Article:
How does the summation (in “Excerpts from Summations”) compare to Atticus’ summaryin To Kill a Mockingbird?

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mwestwood | College Teacher | (Level 3) Distinguished Educator

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There certainly are several parallels between the Scottsboro trials and the trial of Tom Robinson; and, there are parallels that can be drawn between the summations of the trial of the "Scottsboro Boys" in 1933 and the trial of Tom Robinson in To Kill a Mockingbird, set also in the mid-1930s. 

--Regarding Mr. Wade Wright's summation in the trial of nine boys accused of raping two white females, the overtones are very similar to those ideas expressed by Mr. Gilmer:  We know that the defendant(s) is/are guilty, so let's just get the verdict in.  Mr. Wright has almost a rabble-rouser technique, alluding to Mr. Leibowitz, the pro-bono defender: "Is justice going to be bought and sold in Alabama with Jew money from New York?"  Likewise, the summation of Thomas Knight asks for swfit action.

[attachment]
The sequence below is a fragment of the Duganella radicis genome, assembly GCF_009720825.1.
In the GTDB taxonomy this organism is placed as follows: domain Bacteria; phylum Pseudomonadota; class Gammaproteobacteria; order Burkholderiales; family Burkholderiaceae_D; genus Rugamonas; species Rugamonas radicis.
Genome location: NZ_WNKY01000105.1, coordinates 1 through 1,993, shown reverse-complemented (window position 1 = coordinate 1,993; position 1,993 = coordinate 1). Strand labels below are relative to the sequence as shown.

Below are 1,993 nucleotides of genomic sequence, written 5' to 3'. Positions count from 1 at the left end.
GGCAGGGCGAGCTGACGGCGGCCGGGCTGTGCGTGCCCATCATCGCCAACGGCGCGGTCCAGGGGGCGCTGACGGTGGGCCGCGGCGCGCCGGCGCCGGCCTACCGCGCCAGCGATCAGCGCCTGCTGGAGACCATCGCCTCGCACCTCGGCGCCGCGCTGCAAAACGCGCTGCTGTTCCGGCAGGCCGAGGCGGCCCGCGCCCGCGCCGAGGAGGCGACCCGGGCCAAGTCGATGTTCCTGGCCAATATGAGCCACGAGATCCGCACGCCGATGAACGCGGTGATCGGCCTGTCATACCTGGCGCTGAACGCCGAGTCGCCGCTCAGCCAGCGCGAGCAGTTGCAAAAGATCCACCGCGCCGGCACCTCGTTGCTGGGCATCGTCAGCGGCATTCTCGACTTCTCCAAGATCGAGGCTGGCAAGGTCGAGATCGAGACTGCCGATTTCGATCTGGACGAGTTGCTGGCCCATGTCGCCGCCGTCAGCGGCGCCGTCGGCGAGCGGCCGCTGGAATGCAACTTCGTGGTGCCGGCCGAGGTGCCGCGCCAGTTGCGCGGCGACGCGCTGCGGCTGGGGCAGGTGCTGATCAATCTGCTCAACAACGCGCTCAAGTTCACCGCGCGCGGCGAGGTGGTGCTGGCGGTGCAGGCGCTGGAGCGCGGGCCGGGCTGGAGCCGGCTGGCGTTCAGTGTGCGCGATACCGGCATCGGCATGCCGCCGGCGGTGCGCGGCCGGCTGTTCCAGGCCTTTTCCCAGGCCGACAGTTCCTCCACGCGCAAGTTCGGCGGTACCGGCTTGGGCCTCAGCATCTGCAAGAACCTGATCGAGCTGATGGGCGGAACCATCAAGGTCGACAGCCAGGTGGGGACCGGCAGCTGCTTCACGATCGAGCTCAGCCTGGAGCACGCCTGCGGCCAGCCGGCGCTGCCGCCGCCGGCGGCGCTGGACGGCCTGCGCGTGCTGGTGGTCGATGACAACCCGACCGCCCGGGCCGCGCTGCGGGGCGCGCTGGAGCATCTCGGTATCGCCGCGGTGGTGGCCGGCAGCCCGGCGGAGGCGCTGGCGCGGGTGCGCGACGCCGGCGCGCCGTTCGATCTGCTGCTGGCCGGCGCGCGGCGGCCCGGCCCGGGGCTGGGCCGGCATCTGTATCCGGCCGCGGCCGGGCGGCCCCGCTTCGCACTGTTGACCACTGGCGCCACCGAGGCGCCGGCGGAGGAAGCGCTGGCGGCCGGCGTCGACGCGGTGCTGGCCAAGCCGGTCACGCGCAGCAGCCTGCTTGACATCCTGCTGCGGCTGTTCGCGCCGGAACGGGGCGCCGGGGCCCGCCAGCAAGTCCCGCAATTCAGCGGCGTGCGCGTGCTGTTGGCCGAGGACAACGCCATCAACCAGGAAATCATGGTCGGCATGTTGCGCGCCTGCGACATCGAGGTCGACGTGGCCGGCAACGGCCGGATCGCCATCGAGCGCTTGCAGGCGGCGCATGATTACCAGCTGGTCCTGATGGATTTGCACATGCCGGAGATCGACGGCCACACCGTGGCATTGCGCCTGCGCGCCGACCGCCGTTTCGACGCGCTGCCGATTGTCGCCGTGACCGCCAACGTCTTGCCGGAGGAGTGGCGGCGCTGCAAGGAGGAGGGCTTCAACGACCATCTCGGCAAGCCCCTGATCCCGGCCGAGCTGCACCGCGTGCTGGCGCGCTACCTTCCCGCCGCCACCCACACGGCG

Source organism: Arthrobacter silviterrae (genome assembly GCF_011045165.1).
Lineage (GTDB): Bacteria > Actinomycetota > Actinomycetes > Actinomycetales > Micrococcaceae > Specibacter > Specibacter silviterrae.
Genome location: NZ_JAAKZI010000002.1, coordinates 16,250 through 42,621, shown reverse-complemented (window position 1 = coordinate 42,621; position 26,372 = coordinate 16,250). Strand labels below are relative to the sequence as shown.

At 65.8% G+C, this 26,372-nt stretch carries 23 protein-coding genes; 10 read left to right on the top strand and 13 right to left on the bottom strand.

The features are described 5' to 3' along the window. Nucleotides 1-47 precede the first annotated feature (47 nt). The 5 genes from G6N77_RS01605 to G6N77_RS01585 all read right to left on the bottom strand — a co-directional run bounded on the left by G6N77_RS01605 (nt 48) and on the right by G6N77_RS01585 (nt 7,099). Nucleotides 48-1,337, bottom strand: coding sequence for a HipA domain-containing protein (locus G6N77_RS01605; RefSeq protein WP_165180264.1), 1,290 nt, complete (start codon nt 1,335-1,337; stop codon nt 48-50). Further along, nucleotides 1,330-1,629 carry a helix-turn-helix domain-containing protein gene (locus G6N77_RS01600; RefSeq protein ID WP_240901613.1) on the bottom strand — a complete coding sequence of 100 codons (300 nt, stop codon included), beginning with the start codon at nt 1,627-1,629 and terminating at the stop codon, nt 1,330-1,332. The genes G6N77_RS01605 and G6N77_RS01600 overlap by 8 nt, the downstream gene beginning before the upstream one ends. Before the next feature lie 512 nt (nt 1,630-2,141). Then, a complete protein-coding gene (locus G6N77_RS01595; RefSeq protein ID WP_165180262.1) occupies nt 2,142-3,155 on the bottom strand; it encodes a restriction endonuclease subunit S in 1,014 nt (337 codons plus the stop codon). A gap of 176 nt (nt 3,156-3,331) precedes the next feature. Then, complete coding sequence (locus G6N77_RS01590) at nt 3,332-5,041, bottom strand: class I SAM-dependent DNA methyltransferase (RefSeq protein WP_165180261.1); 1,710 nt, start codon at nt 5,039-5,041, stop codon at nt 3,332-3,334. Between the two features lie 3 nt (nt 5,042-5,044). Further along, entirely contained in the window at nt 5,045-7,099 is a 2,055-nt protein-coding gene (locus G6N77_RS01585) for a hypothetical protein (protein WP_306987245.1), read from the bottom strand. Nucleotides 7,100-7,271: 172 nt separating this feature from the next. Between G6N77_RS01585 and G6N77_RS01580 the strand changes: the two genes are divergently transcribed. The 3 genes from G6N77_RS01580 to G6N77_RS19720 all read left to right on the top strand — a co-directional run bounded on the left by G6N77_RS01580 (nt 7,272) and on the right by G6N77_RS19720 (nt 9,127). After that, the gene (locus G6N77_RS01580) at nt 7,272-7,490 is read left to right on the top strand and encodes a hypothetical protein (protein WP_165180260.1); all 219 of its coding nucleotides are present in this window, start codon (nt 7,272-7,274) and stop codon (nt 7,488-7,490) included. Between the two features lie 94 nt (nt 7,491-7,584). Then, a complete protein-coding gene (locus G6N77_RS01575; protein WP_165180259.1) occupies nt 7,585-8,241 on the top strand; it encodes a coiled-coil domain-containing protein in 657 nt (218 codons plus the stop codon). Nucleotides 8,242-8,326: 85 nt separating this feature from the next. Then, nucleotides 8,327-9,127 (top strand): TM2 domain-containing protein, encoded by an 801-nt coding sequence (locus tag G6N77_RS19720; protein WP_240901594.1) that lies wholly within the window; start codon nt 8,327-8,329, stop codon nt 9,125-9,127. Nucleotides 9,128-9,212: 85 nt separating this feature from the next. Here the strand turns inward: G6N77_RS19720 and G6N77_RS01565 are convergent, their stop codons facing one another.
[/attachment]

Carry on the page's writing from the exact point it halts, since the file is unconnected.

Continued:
--In the summation of Samuel Leibowitz, Mr. Leibowitz addresses the jurors:

Now, ...I shall appeal to your reasoning as logical, intelligent human beings, determined to give even this poor scrap of colored humanity a fair, square deal.

In addition, Leibowitz's closing remarks ring of those of Atticus Finch: 

mobs mean nothing to me....but if I can contribute my little bit to see that justice is served, then my mission is fulfilled 

Like Mr. Leibowitz, Atticus Finch has feared no mob, either.  He has appealed to the jurors as reasonable men, who can reasonably deduce that Tom Robinson who has sworn on the Bible with his right hand because his left arm is debilitated, does not possess the ability to have choked Mayella, and he could not have inflicted the bruises which clearly were made by someone left-handed.   

Like Mr. Leibowitz, too, Atticus declares that 

"there is one way in this country in which all men are created equal--there is one human institution....That institution, gentlemen, is a court....In the name of God, do your duty."


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